FALLING FROM GRACE

Content:

(LLL, V, S, A/D) 17 obscenities & 10 profanities; fist fight; adultery & sexual immorality (negatively portrayed); and, guzzling alcohol & intoxication. As well as the cautionary messages: infidelity extracts a heavy toll, and money doesn't buy good relationships.

Summary:

FALLING FROM GRACE is a cautionary tale about squandered relationships and the emptiness of riches. Like a mournful country ballad with too many verses, the film meanders through a series of betrayals and confrontations within a dysfunctional family.

Review:

FALLING FROM GRACE meanders through a series of betrayals and confrontations within a dysfunctional family. It begins with Bud Parks (musician John Mellencamp), a highly successful country singer who returns home for a family reunion. Nearly all his relatives resent his wealth, want some of it, or are just plain evil. Bud’s father, Speck, is a wealthy rancher with an insatiable desire for sex. He forces himself on his daughter-in-law B.J., who was Bud’s high school sweetheart. In turn, B.J. seduces Bud. Bud’s wife Alice, the only decent person, is aggravated about her husband’s philandering and father-in-law’s advances. She responds to Speck’s harassment with a frying pan across the chops and demands that Bud shape up. He refuses, so she leaves for California with her daughter. Bud nearly self-destructs. The movie ends at the hospital with Bud receiving undeserved attention from Alice. Regrettably, there is no sign of repentance.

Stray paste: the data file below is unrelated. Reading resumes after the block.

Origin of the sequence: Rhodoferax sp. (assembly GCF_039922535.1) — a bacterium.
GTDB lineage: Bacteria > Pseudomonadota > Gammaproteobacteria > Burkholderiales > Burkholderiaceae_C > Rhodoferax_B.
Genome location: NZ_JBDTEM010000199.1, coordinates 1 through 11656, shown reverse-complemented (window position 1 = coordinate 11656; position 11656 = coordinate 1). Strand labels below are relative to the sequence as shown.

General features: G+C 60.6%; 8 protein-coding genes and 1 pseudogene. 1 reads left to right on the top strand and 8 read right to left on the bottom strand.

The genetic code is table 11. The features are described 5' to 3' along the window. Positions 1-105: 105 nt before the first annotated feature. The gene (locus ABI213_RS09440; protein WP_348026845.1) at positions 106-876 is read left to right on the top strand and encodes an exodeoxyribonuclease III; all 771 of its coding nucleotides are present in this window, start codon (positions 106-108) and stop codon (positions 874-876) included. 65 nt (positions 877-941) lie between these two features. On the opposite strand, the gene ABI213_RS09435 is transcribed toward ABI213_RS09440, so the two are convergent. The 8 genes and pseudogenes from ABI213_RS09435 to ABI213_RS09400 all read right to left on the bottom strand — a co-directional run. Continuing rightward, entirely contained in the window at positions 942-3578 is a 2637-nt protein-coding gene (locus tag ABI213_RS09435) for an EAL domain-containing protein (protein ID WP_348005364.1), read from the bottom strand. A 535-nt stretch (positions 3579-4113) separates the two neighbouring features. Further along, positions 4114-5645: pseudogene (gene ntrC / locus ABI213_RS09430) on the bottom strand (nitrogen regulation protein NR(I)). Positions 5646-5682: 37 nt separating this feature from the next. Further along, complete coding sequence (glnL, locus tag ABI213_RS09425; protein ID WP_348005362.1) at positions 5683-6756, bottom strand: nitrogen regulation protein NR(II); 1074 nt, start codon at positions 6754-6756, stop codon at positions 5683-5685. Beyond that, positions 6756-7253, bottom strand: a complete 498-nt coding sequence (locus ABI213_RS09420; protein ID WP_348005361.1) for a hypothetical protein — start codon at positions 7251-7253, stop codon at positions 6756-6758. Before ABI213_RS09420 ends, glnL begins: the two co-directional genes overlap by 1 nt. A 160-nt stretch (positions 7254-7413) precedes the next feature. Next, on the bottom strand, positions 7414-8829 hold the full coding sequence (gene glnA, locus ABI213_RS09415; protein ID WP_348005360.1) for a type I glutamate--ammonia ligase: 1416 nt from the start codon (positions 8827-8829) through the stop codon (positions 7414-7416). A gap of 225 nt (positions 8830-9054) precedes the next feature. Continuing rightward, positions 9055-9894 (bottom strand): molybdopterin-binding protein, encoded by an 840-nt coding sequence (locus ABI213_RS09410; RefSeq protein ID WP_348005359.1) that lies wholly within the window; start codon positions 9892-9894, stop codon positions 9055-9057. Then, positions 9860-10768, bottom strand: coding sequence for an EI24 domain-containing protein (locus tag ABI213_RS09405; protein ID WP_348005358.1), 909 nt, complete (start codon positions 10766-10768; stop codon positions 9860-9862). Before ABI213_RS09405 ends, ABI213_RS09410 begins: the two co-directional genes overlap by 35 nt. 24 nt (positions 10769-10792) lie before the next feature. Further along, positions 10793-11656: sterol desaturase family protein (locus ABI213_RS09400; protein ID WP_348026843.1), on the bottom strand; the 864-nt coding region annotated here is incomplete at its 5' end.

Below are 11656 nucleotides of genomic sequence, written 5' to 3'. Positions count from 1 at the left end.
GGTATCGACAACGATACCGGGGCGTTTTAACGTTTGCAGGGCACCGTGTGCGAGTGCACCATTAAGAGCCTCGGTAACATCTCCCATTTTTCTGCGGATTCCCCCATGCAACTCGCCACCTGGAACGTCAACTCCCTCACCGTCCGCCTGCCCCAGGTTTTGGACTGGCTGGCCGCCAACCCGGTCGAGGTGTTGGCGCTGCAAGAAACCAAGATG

With so much pain and suffering on display, the film could have had a more redemptive conclusion. Instead, we are left with cautionary messages: infidelity extracts a heavy toll, and money doesn’t buy good relationships.

In Brief: